I'm on my second go round with Mac and I'm switching back to Win PC.

Good luck.

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thorbob
Contributor
Contributor

To recap, you are have having good success running SolidWorks 2011 and 2012 on VM 4.x on Lion? The speed has been good? Stability is okay?

I have to make a decision shortly to purchase new Macs and run Fusion or buy dedicated PCs for SolidWorks. Its best to keep SolidWorks isolated on a machine with nothing else (other programs) to possibly cause problems (It has enough problems on its own). I can use one piece of hardward to do this with Fusion.

The memory issue can be solved by running the 64 bit version of Windows. We have run into this issue. We are running XP on two machines daily with Fusion 2.x on 10.5.x. Fusion 3.x doesn't run SolidWorks decently. Windows 7 64 bit in BootCamp runs SolidWorks like a champ including Simulation.

There are four machines running SolidWorks at our facility. Two are in heavy use daily. One has CamWorks installed. You can run Simulation under Fusion 2.x. If its a big model, use BootCamp.

Apples to apples comparison in hardware from a Mac to PC side you aren't looking at any big savings. I've been down that road for years. Higher end hardware costs money. If you bought your computer for x dollars, thats what you get.

Fusion works well here for several programs that we to run. One machine has three virtual machines with Windows installed. Each dedicate to a particular program that doesn't play well with others.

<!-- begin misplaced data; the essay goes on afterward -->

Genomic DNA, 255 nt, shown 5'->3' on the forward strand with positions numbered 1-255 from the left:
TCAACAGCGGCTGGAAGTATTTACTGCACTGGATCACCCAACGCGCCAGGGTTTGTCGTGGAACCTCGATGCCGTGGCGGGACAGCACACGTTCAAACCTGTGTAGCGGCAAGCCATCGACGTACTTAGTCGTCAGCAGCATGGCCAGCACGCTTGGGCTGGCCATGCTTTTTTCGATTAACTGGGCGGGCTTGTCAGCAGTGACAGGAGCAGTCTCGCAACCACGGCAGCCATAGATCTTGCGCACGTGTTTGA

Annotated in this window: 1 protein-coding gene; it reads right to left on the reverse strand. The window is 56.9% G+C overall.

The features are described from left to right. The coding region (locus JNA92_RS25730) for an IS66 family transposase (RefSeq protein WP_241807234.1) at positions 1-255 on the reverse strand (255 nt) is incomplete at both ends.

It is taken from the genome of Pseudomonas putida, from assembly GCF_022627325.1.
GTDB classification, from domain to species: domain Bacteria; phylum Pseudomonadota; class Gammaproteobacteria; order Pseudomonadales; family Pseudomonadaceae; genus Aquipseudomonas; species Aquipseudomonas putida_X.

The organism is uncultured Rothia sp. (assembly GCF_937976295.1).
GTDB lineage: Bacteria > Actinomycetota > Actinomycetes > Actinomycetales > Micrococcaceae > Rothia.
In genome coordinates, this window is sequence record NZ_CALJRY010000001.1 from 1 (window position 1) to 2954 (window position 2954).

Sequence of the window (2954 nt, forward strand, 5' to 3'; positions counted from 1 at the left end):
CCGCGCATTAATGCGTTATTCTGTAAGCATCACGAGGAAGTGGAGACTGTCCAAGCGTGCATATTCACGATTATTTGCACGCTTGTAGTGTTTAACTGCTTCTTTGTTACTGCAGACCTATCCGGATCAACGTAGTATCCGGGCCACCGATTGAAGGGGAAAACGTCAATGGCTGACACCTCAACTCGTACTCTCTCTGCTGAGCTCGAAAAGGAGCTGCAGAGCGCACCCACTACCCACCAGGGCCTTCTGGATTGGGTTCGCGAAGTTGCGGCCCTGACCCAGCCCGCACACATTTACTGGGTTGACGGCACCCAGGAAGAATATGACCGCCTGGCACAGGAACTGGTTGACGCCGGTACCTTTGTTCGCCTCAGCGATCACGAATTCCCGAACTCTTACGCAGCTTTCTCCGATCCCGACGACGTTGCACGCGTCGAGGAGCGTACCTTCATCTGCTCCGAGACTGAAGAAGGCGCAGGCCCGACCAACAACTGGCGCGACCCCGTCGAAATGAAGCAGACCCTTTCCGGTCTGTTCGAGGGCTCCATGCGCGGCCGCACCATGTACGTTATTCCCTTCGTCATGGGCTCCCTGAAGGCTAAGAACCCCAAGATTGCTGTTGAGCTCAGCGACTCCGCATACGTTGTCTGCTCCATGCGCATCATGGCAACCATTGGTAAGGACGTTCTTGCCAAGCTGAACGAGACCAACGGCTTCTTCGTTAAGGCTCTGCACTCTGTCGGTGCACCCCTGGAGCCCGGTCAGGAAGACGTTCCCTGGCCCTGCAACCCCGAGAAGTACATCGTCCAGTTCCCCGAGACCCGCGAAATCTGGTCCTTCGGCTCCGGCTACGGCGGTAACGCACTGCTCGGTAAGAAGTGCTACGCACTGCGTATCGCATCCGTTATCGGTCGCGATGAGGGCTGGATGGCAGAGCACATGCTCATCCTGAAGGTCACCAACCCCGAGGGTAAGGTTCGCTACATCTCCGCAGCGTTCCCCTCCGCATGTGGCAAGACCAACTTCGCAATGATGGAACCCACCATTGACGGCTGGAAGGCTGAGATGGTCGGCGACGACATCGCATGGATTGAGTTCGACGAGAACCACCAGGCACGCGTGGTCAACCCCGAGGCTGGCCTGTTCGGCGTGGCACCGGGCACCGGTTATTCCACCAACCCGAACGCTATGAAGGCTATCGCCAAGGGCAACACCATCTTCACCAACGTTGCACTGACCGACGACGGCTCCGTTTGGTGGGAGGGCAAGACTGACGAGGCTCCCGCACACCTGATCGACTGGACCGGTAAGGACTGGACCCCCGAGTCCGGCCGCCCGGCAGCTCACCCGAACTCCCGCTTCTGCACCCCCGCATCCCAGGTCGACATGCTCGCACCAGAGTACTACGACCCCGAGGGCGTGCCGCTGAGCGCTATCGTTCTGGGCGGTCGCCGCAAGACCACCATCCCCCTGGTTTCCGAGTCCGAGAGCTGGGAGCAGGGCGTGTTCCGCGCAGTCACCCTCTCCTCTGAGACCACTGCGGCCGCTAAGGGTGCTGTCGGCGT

Windows 7 is a good product. It should have happened years ago...

The easy comment is always "buy a PC". I don't believe in this comment. This belongs in a whole different thread.

I'm starting to digress. I would very much appreciate any comments on people's experience running SolidWorks under Fusion 4.x.

Thanks in advance.

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Hendey
Contributor
Contributor

I have been running Solidworks, Including Simulation, off and on with a Mac for several years but my assemblies have rarely been no more then 100 unique parts. My 09' 13" Mac has performed much better then I would have expected. Giving credit to VMWare as well. You touched on a good point. Mac/PC they are all X86 machines. Mac's are just made better with smarter features. The Track Pad is one huge example let alone the aluminum body, smart power plug, new Thunderbolt technology, should I stop now. LOL

For me the Mac is the way to go because of all the things I use it for and my mobility requirements. As a Solidworks work station the discussion gets a little harder. My suggestion would be purchase a good iMac and try using it for what you need, Solidworks etc. Unless you are working with large assemblies or need Solidworks RealView to function I think the Mac will be more stable as you have eluded to.

To further feed the flame, I have seen purpose built Dell's that could barely run Solidworks without crashing 5 times a day. You do get what you pay for. I have been running Autocad, Inventor, and Solidworks since 1997 and I would put my underdog Mac against everything I have used when it comes to stability.

Cheers,